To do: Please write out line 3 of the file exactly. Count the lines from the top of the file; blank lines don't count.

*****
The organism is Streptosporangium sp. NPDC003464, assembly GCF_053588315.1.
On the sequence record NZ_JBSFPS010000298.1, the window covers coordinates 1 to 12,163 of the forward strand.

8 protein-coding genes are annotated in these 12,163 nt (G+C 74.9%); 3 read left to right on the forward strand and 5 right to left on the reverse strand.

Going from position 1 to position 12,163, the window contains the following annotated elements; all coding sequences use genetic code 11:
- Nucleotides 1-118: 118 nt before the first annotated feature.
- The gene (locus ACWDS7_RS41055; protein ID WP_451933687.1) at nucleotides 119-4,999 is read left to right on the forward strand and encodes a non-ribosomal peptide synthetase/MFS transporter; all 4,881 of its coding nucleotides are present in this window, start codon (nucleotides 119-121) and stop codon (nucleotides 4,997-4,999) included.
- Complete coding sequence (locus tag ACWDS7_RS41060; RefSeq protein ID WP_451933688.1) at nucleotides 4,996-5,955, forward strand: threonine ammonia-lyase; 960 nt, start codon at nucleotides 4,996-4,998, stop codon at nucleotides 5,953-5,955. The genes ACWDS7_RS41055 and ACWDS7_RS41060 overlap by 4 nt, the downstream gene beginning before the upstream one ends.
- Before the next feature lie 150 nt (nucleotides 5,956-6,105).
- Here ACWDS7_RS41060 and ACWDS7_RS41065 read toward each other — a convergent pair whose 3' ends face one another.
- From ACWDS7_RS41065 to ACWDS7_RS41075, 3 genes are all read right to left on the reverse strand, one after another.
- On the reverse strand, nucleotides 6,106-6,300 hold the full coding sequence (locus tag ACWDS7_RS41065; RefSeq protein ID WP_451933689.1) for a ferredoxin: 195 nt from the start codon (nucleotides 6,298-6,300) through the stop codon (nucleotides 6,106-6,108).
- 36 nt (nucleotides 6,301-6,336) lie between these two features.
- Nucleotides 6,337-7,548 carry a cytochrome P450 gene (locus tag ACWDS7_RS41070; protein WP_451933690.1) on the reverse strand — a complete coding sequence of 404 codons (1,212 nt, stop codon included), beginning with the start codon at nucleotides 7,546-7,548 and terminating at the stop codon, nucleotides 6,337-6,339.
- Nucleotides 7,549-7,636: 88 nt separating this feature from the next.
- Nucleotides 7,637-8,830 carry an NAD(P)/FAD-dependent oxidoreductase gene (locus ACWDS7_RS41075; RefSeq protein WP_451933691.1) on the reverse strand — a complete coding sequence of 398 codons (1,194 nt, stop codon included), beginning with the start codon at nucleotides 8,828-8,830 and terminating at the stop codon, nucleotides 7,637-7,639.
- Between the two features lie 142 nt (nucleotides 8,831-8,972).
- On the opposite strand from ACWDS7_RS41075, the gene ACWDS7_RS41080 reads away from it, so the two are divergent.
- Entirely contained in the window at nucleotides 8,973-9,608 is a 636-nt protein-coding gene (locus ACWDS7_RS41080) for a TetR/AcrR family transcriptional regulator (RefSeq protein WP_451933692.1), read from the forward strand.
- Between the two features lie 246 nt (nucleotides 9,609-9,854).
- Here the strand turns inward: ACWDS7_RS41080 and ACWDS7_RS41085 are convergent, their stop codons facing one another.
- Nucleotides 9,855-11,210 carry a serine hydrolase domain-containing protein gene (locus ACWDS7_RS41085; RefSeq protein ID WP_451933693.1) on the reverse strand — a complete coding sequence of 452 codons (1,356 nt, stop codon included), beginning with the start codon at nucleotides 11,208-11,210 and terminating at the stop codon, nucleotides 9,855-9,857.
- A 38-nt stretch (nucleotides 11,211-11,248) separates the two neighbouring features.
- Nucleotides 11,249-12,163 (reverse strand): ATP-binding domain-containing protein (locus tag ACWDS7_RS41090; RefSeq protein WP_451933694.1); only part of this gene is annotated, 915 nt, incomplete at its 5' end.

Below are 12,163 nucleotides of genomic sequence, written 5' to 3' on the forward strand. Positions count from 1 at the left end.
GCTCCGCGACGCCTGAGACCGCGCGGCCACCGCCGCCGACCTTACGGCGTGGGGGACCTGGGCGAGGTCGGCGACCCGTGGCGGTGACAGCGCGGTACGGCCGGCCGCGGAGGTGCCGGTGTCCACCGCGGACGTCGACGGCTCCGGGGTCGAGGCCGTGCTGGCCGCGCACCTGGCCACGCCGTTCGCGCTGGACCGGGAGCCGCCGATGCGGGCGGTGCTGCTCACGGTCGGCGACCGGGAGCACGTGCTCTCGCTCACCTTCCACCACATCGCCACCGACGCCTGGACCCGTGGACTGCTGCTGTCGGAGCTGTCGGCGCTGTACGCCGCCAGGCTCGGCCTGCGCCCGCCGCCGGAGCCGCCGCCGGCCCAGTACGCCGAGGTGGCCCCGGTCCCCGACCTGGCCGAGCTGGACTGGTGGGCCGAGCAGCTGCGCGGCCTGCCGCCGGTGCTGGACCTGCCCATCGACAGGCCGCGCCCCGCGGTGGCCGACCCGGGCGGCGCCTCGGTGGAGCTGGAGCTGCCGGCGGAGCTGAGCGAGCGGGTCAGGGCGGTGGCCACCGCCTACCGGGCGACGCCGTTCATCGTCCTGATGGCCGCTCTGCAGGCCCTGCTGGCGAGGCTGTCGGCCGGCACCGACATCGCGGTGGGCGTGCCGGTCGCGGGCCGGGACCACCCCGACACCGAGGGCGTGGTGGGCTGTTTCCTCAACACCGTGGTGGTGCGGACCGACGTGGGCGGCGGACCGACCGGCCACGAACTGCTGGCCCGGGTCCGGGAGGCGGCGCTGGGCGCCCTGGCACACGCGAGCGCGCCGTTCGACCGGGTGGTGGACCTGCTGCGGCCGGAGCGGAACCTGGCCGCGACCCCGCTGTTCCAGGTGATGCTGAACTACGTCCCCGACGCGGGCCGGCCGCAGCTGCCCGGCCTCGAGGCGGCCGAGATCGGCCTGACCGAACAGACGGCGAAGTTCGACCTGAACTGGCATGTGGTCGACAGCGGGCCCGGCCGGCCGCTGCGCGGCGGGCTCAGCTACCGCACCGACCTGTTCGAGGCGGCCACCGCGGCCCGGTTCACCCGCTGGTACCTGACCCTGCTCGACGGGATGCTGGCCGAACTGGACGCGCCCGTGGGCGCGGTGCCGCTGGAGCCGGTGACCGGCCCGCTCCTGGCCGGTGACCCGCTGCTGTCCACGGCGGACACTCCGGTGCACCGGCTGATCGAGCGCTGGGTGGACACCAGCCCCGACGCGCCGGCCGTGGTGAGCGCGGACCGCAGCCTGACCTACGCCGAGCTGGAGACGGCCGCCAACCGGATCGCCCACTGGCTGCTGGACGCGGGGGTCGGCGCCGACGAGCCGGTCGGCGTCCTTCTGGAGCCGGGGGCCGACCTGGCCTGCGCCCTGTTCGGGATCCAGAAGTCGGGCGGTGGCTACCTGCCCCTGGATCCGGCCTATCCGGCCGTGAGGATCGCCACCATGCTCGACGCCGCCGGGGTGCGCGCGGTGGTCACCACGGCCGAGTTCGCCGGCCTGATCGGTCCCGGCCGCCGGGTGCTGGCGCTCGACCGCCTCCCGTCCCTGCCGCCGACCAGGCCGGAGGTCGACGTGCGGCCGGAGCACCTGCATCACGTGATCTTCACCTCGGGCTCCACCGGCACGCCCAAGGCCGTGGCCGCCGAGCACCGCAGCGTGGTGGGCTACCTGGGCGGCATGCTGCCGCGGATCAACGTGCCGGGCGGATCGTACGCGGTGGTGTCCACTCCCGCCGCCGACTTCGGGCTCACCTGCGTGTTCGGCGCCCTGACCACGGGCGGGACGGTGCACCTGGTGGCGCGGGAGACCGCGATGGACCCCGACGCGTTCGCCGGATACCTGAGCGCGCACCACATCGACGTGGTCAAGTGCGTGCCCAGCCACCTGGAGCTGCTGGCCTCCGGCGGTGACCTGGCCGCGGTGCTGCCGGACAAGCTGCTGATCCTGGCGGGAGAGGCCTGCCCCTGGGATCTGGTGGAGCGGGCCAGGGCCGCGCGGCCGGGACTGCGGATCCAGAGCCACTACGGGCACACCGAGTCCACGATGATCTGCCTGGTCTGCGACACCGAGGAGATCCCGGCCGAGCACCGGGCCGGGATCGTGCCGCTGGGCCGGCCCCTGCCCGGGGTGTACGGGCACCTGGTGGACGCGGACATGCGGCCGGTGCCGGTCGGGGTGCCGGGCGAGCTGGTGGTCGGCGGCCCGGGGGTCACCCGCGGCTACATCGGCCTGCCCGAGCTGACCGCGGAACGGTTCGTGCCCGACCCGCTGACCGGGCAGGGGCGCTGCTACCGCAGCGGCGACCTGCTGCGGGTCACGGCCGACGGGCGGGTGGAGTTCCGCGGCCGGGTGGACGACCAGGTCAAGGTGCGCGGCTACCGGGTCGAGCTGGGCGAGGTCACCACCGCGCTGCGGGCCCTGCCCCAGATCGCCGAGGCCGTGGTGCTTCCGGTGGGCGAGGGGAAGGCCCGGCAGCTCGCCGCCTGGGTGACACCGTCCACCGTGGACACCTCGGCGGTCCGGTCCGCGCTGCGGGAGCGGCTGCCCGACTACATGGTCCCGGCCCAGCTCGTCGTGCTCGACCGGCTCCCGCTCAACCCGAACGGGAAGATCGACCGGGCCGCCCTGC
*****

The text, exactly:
8 protein-coding genes are annotated in these 12,163 nt (G+C 74.9%); 3 read left to right on the forward strand and 5 right to left on the reverse strand.